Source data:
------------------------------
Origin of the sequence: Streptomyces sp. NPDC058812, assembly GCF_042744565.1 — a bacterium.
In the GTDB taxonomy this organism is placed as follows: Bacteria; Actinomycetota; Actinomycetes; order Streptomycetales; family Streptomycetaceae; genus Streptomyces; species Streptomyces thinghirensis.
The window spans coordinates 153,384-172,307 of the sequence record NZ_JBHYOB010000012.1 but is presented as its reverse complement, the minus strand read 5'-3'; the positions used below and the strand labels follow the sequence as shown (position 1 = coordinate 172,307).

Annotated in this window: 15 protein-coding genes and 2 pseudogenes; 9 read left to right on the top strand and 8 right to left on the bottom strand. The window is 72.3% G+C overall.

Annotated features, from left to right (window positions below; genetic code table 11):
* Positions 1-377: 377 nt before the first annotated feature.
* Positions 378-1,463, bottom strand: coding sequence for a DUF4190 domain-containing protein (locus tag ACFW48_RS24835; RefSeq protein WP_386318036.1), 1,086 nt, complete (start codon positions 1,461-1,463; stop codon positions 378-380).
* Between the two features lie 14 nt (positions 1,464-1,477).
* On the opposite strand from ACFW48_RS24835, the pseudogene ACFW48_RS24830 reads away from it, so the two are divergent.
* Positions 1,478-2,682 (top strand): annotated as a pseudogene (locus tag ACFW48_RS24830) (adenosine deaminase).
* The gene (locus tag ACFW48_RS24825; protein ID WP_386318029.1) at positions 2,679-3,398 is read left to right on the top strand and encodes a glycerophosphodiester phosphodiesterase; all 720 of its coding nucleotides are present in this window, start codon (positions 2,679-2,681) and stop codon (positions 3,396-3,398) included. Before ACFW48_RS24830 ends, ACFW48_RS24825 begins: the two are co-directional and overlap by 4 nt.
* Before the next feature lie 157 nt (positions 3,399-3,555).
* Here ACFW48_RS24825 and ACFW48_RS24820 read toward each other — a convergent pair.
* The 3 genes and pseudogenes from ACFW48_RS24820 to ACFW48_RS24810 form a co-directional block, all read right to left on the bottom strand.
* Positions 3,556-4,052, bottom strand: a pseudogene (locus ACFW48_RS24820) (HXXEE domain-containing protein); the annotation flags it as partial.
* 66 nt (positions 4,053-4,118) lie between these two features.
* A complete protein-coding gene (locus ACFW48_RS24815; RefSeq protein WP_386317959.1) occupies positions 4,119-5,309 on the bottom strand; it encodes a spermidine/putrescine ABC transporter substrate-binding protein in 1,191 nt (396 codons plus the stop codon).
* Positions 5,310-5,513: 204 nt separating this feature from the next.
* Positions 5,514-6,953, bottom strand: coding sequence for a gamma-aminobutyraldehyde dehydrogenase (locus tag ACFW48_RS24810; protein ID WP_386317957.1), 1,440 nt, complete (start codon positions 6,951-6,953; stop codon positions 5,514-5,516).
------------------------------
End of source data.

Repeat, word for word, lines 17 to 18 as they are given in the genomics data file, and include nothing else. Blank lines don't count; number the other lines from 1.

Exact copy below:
* A complete protein-coding gene (locus ACFW48_RS24815; RefSeq protein WP_386317959.1) occupies positions 4,119-5,309 on the bottom strand; it encodes a spermidine/putrescine ABC transporter substrate-binding protein in 1,191 nt (396 codons plus the stop codon).
* Positions 5,310-5,513: 204 nt separating this feature from the next.